Lozano is the Best Hope for County Public Schools
Updated: May 16, 2022
Electing Christy on June 7 May be Our Last Opportunity to Save Our Schools
Read the Sun article here: http://www.santamariasun.com/letters-to-the-editor/21230/lozano-is-the-best-hope-for-county-public-schools/
For those who don’t know, Christy Lozano is running for Santa Barbara County superintendent of schools. Electing Christy on June 7 may be our last opportunity to save our schools, and more importantly our children, from an ignominious future.
I am not sure why more people in our county are not screaming at the top of their lungs about the hideous academic progress and outrageously bad reading and math test scores in our public schools. I have been railing about this embarrassing nonperformance of our schools for almost 20 years. It’s now the worst it has ever been after imprudently shutting down our schools for nearly a year and a half.
I have this bad habit of looking at student test scores and waiting for them to improve. The last time I looked I saw that only 35 percent of students in Santa Maria were proficient in math and English. Sadly, just 28 percent and 36 percent of students met the basic standards for math in Lompoc and Santa Ynez, respectively. Before we get too cocky in South County, only 9 percent of students at McKinley School are passing math. Yes, you read that correctly. Cleveland, La Cumbre, Monroe, and Adelante Schools were all less than 40 percent proficiency for math and/or English. The other schools in the district were only slightly better. The current county superintendent of schools must be content with the lousy performance of many of our schools, since her campaign makes the inexplicable claim that she is doing a good job.
You may ask how it is possible for one person to change this truly unacceptable situation, where we condemn so many of our children to a life of poverty because they lack the academic or vocational skills to live up to their potential. Christy, a longtime teacher in our schools and a person of uncommon good sense, knows this position has many statutory powers she can use to reform our schools. First, she has to approve the budgets and the local control and accountability plans (LCAP) for every district in the county. Second, she can withhold her approval if these schools don’t improve their performance. Third, she has the power to approve applications for charter schools if the present schools can’t cut it. Most importantly, she will command a budget that exceeds $100 million, a portion of which she can redirect to the classrooms, vocational education, and literacy, circumventing the onerous school bureaucracy.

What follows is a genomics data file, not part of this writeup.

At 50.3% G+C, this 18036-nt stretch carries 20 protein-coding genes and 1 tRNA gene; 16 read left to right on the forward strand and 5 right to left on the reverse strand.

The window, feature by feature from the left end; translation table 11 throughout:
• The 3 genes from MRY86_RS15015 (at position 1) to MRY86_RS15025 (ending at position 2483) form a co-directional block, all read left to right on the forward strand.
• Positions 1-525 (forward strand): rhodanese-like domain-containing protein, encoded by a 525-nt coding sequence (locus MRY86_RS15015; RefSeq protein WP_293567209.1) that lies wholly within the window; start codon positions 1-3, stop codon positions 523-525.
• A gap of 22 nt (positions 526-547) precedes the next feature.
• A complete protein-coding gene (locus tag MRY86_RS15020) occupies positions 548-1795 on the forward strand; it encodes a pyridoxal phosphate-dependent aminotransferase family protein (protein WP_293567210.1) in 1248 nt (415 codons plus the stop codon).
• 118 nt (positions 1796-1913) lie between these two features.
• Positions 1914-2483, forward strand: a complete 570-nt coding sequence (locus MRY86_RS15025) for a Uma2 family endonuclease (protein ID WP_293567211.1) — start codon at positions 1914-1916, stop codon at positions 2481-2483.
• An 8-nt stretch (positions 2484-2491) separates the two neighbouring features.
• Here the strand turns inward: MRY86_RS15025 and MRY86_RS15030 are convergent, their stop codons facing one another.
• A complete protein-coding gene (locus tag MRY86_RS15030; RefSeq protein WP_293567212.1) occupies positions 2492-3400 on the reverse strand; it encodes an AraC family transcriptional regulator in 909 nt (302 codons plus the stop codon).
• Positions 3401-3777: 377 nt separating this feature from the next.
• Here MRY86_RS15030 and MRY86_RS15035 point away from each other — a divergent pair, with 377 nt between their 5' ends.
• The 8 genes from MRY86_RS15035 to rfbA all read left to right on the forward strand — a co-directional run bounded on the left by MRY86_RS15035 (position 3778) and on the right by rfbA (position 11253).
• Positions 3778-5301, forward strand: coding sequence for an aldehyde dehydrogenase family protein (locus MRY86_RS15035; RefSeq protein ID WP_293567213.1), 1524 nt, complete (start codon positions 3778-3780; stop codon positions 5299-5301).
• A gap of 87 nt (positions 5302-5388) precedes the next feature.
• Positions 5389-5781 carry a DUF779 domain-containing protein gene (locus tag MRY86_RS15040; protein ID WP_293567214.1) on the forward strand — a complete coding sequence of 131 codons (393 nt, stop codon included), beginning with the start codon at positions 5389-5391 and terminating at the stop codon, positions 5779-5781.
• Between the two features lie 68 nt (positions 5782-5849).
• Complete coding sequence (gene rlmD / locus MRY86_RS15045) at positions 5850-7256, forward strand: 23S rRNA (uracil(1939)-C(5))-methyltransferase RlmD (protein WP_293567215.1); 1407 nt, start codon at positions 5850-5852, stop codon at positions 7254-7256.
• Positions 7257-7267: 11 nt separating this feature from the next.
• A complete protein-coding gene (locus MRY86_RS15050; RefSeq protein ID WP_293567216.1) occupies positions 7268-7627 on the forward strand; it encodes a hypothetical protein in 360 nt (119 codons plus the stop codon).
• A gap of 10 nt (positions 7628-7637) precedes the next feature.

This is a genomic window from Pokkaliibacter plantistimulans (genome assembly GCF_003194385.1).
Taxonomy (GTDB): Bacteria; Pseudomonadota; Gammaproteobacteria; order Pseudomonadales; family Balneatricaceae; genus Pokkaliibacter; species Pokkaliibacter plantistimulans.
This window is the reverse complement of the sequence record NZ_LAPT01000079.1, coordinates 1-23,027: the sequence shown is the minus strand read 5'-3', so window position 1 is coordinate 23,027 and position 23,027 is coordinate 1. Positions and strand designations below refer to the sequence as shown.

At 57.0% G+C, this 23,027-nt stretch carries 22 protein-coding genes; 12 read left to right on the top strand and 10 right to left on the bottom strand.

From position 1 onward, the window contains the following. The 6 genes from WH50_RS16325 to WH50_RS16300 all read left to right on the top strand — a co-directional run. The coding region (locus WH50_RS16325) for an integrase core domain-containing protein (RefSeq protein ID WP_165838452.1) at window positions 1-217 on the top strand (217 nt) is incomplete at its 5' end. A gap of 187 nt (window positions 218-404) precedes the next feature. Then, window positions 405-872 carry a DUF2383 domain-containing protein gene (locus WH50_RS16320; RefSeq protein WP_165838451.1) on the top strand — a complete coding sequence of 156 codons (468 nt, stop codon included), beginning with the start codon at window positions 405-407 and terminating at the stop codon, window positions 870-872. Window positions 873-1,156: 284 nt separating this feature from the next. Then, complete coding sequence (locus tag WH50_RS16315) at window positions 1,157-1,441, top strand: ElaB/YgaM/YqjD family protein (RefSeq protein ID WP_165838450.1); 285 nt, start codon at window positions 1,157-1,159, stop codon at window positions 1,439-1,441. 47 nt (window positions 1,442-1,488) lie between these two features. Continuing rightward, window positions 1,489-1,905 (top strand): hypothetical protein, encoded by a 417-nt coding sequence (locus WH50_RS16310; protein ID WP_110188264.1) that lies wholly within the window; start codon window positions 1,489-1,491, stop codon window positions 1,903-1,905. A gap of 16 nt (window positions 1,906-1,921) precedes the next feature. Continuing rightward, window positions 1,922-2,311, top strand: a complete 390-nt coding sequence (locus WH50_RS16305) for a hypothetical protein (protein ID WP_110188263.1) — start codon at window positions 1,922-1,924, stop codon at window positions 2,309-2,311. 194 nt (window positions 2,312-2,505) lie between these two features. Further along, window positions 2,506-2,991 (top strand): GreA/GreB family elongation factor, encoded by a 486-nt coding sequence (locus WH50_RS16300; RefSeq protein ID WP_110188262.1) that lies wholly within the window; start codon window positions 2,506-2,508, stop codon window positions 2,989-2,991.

Lastly, Christy is an outspoken critic of teaching gender identity and sexual orientation to young elementary school children without parental consent. Currently, teachers in Santa Barbara are given the curriculum for these topics in a password-protected portal. Christy wants parents to be in control of what their children are being exposed to, especially as related to such sensitive topics. For some reason, this has engendered a great deal of controversy with some people.
As someone who’s been involved in many political campaigns, I know a politically driven, slick campaign message when I see one. Christy’s opponent is claiming you should not vote for Christy because she will be needlessly divisive. Anyone who knows Christy will tell you that is totally untrue. She is one of the most compassionate and caring people I know. She is also passionate about children and improving our schools, meaning she will not flinch if someone gets upset because they have an agenda other than student achievement. There is a word to distinguish this type of leadership. It’s called “courage.”
The obvious question is, if it is possible to improve the performance of our schools, why hasn’t it already been done by the people in charge, like the current county superintendent? I suspect it is because it’s much easier to not make waves while quietly collecting an almost $300,000 salary as school superintendent. We need a superintendent who refuses to accept mediocrity when our most important treasure, the lives of our children, is at stake. Christy Lozano, an Iraq War veteran, possesses that courage and is willing to upend her life to take on this most important challenge. The least we can do is give her the chance.
Lou Segal Santa Barbara